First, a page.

CommVault Leaps Toward Simpler Storage Management

The second generation of CommVault's QiNetix data management suite has more than 100 updates, which fall into three categories, Chris Van Wagoner, director of product marketing for the Oceanport, N.J.-based vendor, said Monday.

The first group of updates involves faster backup and recovery, with new functions aimed at increasing the performance and cutting the cost of using disk-based backups across heterogeneous storage environments, Van Wagoner said. The main difference is a single, new graphical user interface called Recovery Director, which lets users create array-driven data snapshots and retain, copy, clone, protect and back them up using disk-based technology, providing better performance and flexibility in restoring to previous versions of files compared with using tape, he said.

Another group of updates brings smarter use of tiered storage to sharpen the efficiency of data life-cycle management, according to Van Wagoner. The software now includes Cascading Copy, a function that allows the setting of policies to "cascade" data from one copy to another, which takes advantage of lower-cost storage for older data and eases migration from obsolete storage hardware, he said.

The third group of updates improves reliability and automation of data management by verifying that the entire storage network is connected to the right storage devices and that those devices are available, Van Wagoner said. This update category includes Data Check, a service that verifies the integrity of the entire storage network before a backup begins. Data Check ensures that the necessary storage devices and software modules are available and that a sufficiently sized data volume can be accessed before data is backed up or migrated.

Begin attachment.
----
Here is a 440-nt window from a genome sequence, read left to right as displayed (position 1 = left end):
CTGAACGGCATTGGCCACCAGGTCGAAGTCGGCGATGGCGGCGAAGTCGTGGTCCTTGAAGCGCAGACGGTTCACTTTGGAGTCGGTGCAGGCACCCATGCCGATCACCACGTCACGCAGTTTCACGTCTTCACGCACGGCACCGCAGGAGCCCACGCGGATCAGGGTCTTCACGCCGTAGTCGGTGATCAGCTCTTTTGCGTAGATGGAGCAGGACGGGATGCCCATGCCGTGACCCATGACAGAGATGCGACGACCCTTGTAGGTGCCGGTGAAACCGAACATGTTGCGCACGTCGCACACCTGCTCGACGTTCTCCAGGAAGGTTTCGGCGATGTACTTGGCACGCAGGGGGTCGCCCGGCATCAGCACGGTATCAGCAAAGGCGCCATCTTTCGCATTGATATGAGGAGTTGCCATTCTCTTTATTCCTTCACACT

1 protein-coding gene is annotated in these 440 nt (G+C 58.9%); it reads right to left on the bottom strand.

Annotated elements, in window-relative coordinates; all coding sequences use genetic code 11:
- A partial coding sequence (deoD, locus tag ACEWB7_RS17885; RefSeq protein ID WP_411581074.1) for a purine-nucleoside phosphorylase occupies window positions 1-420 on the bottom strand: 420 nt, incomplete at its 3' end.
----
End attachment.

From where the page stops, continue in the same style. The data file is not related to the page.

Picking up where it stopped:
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"Hierarchical storage management is often done at night, and usually the only way to know if there is a problem is to check it the next day," Van Wagoner said.

As more people adopt disk-based backups, they need more intelligent tools to handle the tasks, said Keith Norbie, manager of the Emerging Technologies Group at Nexus Information Systems, a Plymouth, Minn.-based storage solution provider. Though many people have NAS and SANs, few take advantage of data snapshots and clones because of difficulties in integrating such functions with tape, he noted.

"CommVault has done the integration in its management interface," Norbie said. "Snapshot and clone backups can give customers a better business value. But how to get them to tape has always bothered people."

CommVault's Recovery Director will be useful to many customers because it can create a bootable CD that allows direct mounting of tape or disks for doing full bare-metal restores, according to Norbie. "Other vendors have similar capabilities that can be scripted or manually mount the tape or disk, or like Windows, that can't see across multiple operating systems," he said. "CommVault's Recovery Director manages the snapshots and clones automatically, takes them, mounts them, migrates them and does ILM [information life-cycle management]."

About 60 percent of CommVault's sales last quarter came from indirect channels, mainly through solution providers but some through Dell, Van Wagoner said. The company is continuing to recruit some new solution providers, but it's focusing more on helping existing partners rather than adding a bunch of new ones, he added.